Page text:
This is a developing story that will be updated.

UPDATES: Sylvan Fire containment at 10% going into Sunday night

A mosaic pattern with patches of green and black as seen from the east side of Sylvan Lake on Friday.
Special to the Daily

David Boyd with the U.S. Forest Service said containment on the Sylvan Fire remains at 10 percent as crews headed into nightfall on Sunday.

The wildfire burning south of Eagle remains the largest priority fire in the Rocky Mountain region, with 361 personnel currently working the nearly 6-square mile blaze. Although still under investigation, the fire is suspected to have been caused by lightning.

Boyd said the size on the fire remains unchanged, at 3,775 acres, but it has moved slightly.

“Some of that is growth here and there, but some of that is the mapping catching up,” Boyd said. “Weather is helping us out, a lot.”

High humidity and spotted showers, combined with the occasional downpour, have assisted firefighters in recent days.

About a third of an inch of rain fell on the fire on Saturday and Sunday morning, bringing the accumulation in recent days to nearly an inch total.

The fireline, which travels from Sylvan Lake westward to the powerline road, represents the first bit of containment from crews.

“Ten percent of the line is where we want it to be,” Boyd said. “The weather has moderated the behavior of the fire, which has allowed us to make a lot of progress, continuing to build lines and strengthen them. We’ve got a few more days of weather like this, and that will be very helpful.”

Boyd said the overhead views of the fire show areas of smoldering, with heavy smoke, indicating that if the humidity drops again, and the winds pick up, the fire will become more active.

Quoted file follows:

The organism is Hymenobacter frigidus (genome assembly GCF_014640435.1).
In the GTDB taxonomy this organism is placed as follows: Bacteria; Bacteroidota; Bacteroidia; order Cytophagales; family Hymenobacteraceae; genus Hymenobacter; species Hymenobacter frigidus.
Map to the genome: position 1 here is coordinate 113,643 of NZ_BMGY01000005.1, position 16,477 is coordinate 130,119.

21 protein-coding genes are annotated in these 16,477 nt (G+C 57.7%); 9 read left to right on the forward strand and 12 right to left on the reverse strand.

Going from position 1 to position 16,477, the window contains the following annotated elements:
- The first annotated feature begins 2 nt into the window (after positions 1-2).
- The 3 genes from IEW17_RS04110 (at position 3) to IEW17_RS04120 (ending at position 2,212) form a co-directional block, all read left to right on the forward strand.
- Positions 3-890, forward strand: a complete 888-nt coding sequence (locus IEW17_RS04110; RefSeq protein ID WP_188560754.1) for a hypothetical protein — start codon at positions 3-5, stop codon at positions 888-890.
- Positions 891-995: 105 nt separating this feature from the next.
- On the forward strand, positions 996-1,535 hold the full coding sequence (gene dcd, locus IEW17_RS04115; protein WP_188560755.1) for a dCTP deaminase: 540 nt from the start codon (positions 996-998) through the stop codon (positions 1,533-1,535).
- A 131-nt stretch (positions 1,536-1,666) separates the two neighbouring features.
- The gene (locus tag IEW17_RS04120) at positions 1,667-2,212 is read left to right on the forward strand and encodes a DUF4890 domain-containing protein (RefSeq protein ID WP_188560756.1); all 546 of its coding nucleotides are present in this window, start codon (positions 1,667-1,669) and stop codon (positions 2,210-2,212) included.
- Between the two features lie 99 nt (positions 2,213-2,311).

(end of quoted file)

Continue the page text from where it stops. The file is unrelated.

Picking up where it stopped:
And some of the fires that may be taking place once the rain stops might be conducted by the crews on scene, as well, in an effort to improve fire lines, Boyd said.

“There’s some areas where we’re going to either light some areas ourselves, when the conditions are right, and have that burn to the firelines, or allow the fire to get to places where we can effectively hold it,” Boyd said. “Even though weather has been really moderate, we still have some days coming, in the coming days, where will see more fire activity.”

The wet weather can be good and bad for firefighters, as the water helps put down the blaze and helps crews build fire lines.

“But the wet, slippery conditions make the work more difficult and increase safety concerns for driving and foot travel,” said Dan Dallas, the incident commander for the Rocky Mountain Type I Incident Management Team assigned to the blaze. “Fortunately, no serious injuries have occurred thus far on the incident, and we continue to make public and firefighter safety our highest priority.”

During a Friday evening Facebook community meeting, Rob Powell, the operations section chief for the fire, noted that the resources at risk — an Xcel Energy transmission line and the Eagle and Gypsum watersheds — earned the priority designation.

The Sylvan Fire has split into two main branches. Crews are attacking one branch along the Eagle Thomasville Road, which will be the primary fire line.

“We’re working really hard on that 400 road and getting that dug in, so that the fire doesn’t push harder and higher when it dries out,” said Michelle Kelly a public information officer working the fire.

Kelly called the Sylvan Fire a “mosaic fire” with patches of green and black throughout the forest — and those green spots could become troublesome in the coming days when it is expected to dry out.

She said fire officials are always cautious about putting containment line on a map, wanting to be absolutely certain that an ember can’t cross a fire line when temperatures dry out or wind kicks up — which is what happened when the fire had its big blowup earlier in the week.

“We really want to make sure that we’re cold trailing, and that there’s not something like that could cross the road,” she said.